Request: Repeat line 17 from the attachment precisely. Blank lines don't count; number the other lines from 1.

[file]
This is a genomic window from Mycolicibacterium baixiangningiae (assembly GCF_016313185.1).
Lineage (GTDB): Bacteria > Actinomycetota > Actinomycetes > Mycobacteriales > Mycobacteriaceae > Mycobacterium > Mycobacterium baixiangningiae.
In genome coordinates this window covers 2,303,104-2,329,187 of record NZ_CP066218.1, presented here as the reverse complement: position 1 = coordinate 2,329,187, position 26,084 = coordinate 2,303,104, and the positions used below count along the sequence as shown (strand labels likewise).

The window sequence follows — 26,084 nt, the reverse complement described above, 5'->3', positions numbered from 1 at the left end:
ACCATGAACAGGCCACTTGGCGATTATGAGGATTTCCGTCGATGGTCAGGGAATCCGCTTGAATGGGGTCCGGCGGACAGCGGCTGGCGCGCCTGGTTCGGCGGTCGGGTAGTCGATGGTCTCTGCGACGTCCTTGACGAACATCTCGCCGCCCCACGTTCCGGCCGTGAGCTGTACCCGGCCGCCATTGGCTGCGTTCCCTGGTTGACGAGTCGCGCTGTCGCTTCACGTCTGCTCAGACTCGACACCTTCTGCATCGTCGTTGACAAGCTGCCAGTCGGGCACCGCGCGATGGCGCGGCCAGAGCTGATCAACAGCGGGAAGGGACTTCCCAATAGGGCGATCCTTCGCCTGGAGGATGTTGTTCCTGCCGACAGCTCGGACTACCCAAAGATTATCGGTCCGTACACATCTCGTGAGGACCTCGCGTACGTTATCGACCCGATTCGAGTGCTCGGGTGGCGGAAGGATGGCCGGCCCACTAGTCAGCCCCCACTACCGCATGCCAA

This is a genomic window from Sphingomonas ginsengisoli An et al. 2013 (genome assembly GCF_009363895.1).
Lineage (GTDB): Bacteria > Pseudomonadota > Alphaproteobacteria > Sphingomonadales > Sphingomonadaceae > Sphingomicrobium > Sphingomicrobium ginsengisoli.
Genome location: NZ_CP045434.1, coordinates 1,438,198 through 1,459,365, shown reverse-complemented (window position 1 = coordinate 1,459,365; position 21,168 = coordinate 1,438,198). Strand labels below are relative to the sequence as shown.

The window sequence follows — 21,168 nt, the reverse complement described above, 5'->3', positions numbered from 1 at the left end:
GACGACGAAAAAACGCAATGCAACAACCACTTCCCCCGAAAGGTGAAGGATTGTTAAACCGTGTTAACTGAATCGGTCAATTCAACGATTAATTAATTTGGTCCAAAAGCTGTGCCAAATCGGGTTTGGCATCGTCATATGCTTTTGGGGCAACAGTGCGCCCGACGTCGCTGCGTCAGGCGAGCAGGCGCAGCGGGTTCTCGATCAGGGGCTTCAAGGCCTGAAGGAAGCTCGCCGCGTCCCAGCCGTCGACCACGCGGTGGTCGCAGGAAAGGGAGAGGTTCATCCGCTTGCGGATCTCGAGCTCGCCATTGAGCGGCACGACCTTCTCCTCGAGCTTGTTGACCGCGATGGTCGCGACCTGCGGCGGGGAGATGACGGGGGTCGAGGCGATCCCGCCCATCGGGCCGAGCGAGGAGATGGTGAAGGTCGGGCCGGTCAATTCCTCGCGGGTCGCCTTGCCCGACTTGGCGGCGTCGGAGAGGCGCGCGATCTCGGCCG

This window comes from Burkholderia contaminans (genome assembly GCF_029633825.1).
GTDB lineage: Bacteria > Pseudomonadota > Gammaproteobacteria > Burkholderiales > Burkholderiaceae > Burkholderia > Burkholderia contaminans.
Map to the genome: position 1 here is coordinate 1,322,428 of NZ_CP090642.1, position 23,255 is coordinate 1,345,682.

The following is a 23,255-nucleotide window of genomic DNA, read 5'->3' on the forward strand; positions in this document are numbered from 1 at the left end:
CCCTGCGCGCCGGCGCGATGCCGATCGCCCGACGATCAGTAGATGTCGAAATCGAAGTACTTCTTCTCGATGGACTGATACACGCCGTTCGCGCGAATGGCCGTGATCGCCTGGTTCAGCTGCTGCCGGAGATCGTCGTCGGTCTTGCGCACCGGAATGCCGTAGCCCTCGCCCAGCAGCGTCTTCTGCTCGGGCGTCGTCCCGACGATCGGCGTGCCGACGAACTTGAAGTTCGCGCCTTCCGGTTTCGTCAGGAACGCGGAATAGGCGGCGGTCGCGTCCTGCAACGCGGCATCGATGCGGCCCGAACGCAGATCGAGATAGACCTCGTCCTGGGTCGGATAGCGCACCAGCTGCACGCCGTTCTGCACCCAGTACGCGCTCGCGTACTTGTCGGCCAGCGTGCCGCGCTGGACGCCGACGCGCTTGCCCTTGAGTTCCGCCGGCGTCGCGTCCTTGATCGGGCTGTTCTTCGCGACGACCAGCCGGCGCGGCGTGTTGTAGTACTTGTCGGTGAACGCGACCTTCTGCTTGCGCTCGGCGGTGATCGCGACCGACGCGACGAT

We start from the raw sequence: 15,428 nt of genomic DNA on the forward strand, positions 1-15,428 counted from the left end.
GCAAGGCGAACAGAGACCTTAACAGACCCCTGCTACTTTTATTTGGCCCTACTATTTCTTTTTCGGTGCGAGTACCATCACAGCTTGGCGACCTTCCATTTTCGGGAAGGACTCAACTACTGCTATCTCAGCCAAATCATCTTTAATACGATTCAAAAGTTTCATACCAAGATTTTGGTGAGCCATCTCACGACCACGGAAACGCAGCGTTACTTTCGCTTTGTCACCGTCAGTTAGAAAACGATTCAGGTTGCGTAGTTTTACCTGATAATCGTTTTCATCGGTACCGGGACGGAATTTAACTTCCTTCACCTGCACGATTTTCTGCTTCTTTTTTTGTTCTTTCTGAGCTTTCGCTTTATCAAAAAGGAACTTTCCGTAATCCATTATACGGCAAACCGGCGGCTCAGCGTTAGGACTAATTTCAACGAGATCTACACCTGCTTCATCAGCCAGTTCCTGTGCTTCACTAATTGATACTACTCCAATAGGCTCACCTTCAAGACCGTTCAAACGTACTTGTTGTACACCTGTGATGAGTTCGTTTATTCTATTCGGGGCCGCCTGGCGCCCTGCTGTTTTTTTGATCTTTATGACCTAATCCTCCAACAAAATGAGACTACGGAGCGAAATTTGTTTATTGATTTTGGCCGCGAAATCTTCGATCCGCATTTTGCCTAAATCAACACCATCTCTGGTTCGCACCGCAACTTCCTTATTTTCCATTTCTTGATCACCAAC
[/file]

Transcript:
GCAAGGCGAACAGAGACCTTAACAGACCCCTGCTACTTTTATTTGGCCCTACTATTTCTTTTTCGGTGCGAGTACCATCACAGCTTGGCGACCTTCCATTTTCGGGAAGGACTCAACTACTGCTATCTCAGCCAAATCATCTTTAATACGATTCAAAAGTTTCATACCAAGATTTTGGTGAGCCATCTCACGACCACGGAAACGCAGCGTTACTTTCGCTTTGTCACCGTCAGTTAGAAAACGATTCAGGTTGCGTAGTTTTACCTGATAATCGTTTTCATCGGTACCGGGACGGAATTTAACTTCCTTCACCTGCACGATTTTCTGCTTCTTTTTTTGTTCTTTCTGAGCTTTCGCTTTATCAAAAAGGAACTTTCCGTAATCCATTATACGGCAAACCGGCGGCTCAGCGTTAGGACTAATTTCAACGAGATCTACACCTGCTTCATCAGCCAGTTCCTGTGCTTCACTAATTGATACTACTCCAATAGGCTCACCTTCAAGACCGTTCAAACGTACTTGTTGTACACCTGTGATGAGTTCGTTTATTCTATTCGGGGCCGCCTGGCGCCCTGCTGTTTTTTTGATCTTTATGACCTAATCCTCCAACAAAATGAGACTACGGAGCGAAATTTGTTTATTGATTTTGGCCGCGAAATCTTCGATCCGCATTTTGCCTAAATCAACACCATCTCTGGTTCGCACCGCAACTTCCTTATTTTCCATTTCTTGATCACCAAC